Jor Yee found her perfect fit in ECEC, moving from chemistry lecturing to risky play
The Sector > Jobs News > Jor Yee found her perfect fit in ECEC, moving from chemistry lecturing to risky play

Jor Yee found her perfect fit in ECEC, moving from chemistry lecturing to risky play

by Freya Lucas

March 09, 2023

For early childhood educator Jor Yee Bak, employed at Guardian Childcare and Education’s Lemon Tree service, educating and caring for young children is the perfect fit. 


She recently shared her story, outlining the move from her previous vocation as a chemistry lecturer, her love for the early childhood education and care (ECEC) sector, and her wishes for the perception of the sector moving forward. 


Ms Bak said it was curiosity which first drew her to working with young children. 


“Initially,” she shared, “I was curious to understand how children acquire their knowledge about the world they live in. This curiosity gave me the push to gain a qualification and step into this profession.”


She began by studying a Diploma in Early Childhood Education, and eventually obtained her Graduate Diploma (Bachelor equivalent.) at RMIT University.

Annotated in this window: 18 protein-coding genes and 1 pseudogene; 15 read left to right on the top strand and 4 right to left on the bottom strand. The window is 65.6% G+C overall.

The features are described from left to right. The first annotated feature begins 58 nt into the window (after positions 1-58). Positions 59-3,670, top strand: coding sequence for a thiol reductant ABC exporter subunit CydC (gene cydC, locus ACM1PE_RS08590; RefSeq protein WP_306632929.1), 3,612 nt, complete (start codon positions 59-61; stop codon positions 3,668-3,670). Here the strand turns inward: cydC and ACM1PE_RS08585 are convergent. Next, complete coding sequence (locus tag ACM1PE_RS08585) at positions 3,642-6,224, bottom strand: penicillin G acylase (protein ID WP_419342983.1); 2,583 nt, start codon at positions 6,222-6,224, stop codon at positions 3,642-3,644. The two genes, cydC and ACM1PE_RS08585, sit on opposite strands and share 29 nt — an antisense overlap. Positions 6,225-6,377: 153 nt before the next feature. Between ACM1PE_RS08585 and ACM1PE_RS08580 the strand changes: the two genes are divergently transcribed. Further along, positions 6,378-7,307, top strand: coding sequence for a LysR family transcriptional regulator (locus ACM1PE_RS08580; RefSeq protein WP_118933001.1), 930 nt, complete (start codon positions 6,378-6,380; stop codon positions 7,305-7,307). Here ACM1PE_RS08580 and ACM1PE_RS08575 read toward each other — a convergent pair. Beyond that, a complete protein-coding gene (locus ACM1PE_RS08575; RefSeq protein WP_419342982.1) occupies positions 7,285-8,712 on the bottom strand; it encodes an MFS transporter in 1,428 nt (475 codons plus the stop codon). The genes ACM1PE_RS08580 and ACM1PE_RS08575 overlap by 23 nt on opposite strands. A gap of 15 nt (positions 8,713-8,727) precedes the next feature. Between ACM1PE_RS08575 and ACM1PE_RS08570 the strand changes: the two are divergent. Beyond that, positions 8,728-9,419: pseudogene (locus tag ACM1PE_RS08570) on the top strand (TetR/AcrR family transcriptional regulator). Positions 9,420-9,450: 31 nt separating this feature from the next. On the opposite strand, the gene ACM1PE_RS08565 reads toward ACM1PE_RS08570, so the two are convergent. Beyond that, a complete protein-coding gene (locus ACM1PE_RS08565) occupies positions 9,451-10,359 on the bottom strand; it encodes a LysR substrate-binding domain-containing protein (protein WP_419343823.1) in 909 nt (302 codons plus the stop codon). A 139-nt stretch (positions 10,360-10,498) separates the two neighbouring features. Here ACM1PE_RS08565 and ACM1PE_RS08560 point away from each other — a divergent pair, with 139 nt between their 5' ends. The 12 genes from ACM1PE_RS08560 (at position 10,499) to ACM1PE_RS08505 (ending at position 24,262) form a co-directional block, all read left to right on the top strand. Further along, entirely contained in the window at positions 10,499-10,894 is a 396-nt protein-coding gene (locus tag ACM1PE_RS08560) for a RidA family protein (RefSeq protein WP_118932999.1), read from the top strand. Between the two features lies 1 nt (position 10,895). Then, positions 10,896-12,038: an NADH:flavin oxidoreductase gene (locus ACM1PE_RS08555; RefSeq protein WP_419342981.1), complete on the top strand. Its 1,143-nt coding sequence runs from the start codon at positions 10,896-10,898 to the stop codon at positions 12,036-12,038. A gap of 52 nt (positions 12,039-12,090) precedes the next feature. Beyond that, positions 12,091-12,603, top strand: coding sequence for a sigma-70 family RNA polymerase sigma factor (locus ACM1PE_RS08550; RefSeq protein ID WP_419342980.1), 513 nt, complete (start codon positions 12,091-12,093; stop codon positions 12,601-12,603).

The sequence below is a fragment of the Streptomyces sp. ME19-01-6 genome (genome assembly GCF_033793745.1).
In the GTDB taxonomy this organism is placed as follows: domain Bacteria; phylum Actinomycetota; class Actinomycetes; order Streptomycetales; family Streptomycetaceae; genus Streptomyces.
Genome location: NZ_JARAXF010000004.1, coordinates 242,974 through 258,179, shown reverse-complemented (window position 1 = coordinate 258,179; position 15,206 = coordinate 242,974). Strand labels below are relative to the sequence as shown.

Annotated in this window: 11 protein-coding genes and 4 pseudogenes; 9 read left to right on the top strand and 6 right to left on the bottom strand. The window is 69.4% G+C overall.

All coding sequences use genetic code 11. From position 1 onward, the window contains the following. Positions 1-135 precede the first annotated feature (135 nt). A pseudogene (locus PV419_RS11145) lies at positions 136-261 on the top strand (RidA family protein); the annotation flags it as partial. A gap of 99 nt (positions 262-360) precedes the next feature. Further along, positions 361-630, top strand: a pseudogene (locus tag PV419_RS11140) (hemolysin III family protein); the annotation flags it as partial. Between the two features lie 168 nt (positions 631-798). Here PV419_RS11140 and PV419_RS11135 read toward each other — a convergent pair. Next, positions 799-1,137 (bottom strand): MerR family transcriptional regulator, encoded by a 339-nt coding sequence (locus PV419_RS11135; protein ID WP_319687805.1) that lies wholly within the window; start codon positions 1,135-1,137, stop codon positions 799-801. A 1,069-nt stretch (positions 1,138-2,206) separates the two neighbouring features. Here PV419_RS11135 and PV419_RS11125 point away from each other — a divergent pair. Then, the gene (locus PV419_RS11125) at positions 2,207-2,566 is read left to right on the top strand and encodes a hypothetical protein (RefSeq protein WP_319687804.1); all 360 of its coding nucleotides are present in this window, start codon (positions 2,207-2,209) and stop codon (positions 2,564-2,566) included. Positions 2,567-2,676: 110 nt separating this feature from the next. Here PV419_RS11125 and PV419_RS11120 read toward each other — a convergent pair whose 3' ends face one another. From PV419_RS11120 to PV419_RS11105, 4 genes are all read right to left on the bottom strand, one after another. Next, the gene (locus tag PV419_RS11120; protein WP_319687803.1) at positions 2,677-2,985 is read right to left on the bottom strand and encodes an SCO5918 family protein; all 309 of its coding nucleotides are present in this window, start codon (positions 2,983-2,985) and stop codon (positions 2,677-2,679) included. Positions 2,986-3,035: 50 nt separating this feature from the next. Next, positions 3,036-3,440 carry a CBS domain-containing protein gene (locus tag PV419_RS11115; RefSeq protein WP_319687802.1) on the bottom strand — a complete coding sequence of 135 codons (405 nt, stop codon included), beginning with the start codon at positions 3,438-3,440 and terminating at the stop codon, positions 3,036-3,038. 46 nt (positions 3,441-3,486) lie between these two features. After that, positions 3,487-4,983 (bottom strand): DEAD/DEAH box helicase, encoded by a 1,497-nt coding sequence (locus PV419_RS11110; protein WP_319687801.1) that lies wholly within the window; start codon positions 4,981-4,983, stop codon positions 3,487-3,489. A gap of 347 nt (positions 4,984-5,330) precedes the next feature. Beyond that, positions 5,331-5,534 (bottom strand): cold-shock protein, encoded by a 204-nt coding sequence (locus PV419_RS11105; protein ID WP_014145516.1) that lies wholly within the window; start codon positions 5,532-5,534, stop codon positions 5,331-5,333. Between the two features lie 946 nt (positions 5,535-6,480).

“As I gained more experience on the job it helped me to relate my learnings back to the real world, and also supported my studies as I had hands-on experience,” Ms Bak added.


In terms of measures of success, when she receives family feedback on the changes they have seen in their children, it fills her with an enormous sense of pride, whether it’s changes in social, emotional or physical development. 


Being able to learn from the children is another aspect she loves about her role. 


“Many people think the children learn from us, but I believe I am learning more about the world from them,” she explained. “They teach me about patience, to slow down, and be present in the moment.”


Ms Bak’s childhood experiences of playing with natural materials such as leaves, sticks and flowers have shaped the opportunities she offers the children in her care. 


“I used to play with many natural materials,” she said. “Dirt, or anything I could find in my backyard. Manipulating those sticks, stones, sand, flowers would have me playing for hours. I believe these experiences shaped my thinking and philosophy about the benefits of allowing the children to play with open-ended materials.  There is such magic in imagination.”


Finally, when asked what she wished other’s knew about the ECEC sector, Ms Bak was optimistic and hopeful. 


“I wish people knew and understood that our role is not just about playing with the children. We are teaching important skills that will serve them for the rest of their lives.”


To learn more about opportunities with Guardian Childcare and Education please visit the careers page here.

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